Ancud has an oceanic climate (Köppen climate classification Cfb) with significant precipitation in each month.[7] Winters are cool and wet with a July average of 7.5 °C (45.5 °F). Precipitation during this time of the year is very high, averaging around 350 millimetres (14 in) and humidity is high, averaging around 87-88%.[8] Summers are mild with a January average of 15.0 °C (59.0 °F) and during this time, precipitation is lower though still significant, averaging 125 millimetres (5 in) in January.[8] Temperatures rarely exceed 30 °C (86.0 °F). The average annual precipitation is 2,540 millimetres (100 in) and there are 200 days with measureable precipitation. However, precipitation is highly variable from year to year with 1993 being the driest, recording only 759 millimetres (30 in) and 1977 being the wettest at 3,712 millimetres (146 in).[8] The record high was 32.7 °C (90.9 °F) in January 27, 1975 and the record low was −3.0 °C (26.6 °F) in June 30, 1970.[8]

Climate data for Ancud
Month Jan Feb Mar Apr May Jun Jul Aug Sep Oct Nov Dec Year
Record high °C (°F) 32.7
(90.9)
28.2
(82.8)
31.0
(87.8)
24.7
(76.5)
17.8
(64)
29.0
(84.2)
20.0
(68)
17.2
(63)
22.1
(71.8)
23.6
(74.5)
25.2
(77.4)
30.0
(86)
32.7
(90.9)
Average high °C (°F) 17.8
(64)
17.8
(64)
16.5
(61.7)
13.8
(56.8)
11.6
(52.9)
9.8
(49.6)
9.4
(48.9)
10.0
(50)
11.3
(52.3)
13.0
(55.4)
14.8
(58.6)
16.5
(61.7)
13.5
(56.3)
Daily mean °C (°F) 15.0
(59)
14.8
(58.6)
13.6
(56.5)
11.4
(52.5)
9.7
(49.5)
7.9
(46.2)
7.5
(45.5)
8.0
(46.4)
9.1
(48.4)
10.6
(51.1)
12.3
(54.1)
13.9
(57)
11.1
(52)
Average low °C (°F) 10.9
(51.6)
10.3
(50.5)
9.6
(49.3)
8.2
(46.8)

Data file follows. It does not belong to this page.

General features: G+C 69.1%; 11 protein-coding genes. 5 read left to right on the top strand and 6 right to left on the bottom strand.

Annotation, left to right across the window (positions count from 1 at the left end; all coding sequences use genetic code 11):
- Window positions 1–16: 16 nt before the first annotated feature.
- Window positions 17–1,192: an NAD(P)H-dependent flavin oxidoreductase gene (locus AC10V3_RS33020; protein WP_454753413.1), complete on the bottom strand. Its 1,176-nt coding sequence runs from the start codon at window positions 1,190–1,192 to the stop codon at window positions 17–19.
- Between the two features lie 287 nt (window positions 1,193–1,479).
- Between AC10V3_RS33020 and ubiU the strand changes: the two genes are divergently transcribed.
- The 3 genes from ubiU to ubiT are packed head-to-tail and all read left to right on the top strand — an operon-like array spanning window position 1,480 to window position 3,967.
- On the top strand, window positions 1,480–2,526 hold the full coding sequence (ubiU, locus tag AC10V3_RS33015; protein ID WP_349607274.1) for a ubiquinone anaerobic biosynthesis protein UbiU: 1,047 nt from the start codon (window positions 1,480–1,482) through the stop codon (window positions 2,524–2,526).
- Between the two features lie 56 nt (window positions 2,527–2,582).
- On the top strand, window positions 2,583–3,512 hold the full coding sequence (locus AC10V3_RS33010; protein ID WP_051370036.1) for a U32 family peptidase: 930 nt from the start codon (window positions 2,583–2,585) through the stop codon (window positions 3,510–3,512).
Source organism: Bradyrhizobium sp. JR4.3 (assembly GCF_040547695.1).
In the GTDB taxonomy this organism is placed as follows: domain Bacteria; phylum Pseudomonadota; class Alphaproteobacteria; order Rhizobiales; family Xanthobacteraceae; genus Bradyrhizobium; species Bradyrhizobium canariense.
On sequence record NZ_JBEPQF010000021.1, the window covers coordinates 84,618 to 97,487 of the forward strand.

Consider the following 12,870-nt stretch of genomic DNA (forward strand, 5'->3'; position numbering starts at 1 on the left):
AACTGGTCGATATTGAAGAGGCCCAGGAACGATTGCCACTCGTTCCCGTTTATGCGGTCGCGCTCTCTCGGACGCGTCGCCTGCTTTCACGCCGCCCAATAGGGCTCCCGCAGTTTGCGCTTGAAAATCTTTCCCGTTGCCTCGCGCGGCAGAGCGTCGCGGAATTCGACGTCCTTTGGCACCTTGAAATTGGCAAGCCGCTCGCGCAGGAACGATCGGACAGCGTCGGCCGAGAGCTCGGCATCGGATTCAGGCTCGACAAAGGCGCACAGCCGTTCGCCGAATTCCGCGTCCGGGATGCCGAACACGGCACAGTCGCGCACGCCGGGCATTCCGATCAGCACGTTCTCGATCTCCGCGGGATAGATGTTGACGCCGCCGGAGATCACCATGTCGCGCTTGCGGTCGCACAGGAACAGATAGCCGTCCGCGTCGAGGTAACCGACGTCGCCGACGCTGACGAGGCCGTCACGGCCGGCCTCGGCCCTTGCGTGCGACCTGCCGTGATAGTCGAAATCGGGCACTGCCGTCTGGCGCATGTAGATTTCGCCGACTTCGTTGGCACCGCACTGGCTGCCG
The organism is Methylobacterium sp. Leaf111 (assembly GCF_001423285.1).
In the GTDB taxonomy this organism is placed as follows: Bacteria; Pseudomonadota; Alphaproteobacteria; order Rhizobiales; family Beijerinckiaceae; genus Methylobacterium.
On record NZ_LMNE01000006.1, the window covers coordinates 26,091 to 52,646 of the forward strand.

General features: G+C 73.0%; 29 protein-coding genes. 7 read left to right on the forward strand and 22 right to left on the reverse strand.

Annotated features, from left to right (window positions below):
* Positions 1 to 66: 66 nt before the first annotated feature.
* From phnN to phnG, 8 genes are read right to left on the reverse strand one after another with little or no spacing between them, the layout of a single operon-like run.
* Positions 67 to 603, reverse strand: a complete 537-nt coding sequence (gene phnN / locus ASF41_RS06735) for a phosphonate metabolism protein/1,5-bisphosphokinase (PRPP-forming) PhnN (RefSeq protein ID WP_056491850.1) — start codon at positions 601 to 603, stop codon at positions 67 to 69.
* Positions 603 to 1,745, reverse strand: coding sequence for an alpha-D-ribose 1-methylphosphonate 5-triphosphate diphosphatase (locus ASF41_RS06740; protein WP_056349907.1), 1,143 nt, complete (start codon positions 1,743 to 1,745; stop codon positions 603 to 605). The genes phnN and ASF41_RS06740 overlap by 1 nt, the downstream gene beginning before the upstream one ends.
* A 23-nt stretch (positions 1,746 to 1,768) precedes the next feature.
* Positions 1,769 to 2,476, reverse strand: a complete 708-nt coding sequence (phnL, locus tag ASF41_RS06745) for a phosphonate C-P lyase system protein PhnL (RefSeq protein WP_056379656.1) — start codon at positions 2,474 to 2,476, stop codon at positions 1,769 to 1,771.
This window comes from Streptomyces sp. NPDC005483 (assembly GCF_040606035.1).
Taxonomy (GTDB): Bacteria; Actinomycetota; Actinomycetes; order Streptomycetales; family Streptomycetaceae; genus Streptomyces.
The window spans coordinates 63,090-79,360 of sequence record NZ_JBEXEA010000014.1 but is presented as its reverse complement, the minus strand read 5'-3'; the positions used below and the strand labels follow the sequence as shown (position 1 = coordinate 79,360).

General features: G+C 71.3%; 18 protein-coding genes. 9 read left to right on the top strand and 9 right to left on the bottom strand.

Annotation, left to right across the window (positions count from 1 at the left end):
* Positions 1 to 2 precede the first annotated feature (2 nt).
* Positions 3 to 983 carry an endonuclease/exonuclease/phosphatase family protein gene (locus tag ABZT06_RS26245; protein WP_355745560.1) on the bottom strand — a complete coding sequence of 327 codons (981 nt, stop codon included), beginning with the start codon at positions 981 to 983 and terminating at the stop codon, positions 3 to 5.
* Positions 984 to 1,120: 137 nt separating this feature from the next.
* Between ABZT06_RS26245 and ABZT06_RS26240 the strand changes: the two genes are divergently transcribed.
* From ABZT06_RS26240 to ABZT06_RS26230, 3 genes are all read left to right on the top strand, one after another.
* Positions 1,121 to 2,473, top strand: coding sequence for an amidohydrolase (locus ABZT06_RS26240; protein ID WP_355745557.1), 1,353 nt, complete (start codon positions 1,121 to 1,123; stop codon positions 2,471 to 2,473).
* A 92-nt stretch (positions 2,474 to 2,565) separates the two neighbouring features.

7.2
(45)
5.6
(42.1)
5.2
(41.4)
5.4
(41.7)
6.1
(43)
7.0
(44.6)
8.6
(47.5)
10.0
(50)
7.8
(46)
Record low °C (°F) 1.6
(34.9)
0.9
(33.6)
0.9
(33.6)
0.0
(32)
0.0
(32)
−3.0
(26.6)
−2.8
(27)
−2.2
(28)
−2.0
(28.4)
0.2
(32.4)
1.8
(35.2)
0.0
(32)
−3.0
(26.6)
Average precipitation mm (inches) 124.6
(4.906)
107.4
(4.228)
129.6
(5.102)
195.4
(7.693)
354.2
(13.945)
361.4
(14.228)
326.6
(12.858)
271.4
(10.685)
221.3
(8.713)
172.3
(6.783)
146.9
(5.783)
128.5
(5.059)
2,539.6
(99.983)
Average precipitation days 14 11 13 16 20 21 20 20 19 16 16 14 200
Average relative humidity (%) 74 76 79 84 88 88 87 85 82 78 76 75 81
Source: Dirección Meteorológica de Chile[8]

Demographics[edit]

According to the 2002 census of the National Statistics Institute, Ancud spans an area of 1,252.4 km2 (484 sq mi) and has 39,946 inhabitants (19,793 men and 20,153 women). Of these, 27,292 (68.3%) lived in urban areas and 12,654 (31.7%) in rural areas. The population grew by 6.5% (2,430 persons) between the 1992 and 2002 censuses.[2] The demonym of a person from Ancud is Ancuditano for a man and Ancuditana for a woman.

Administration[edit]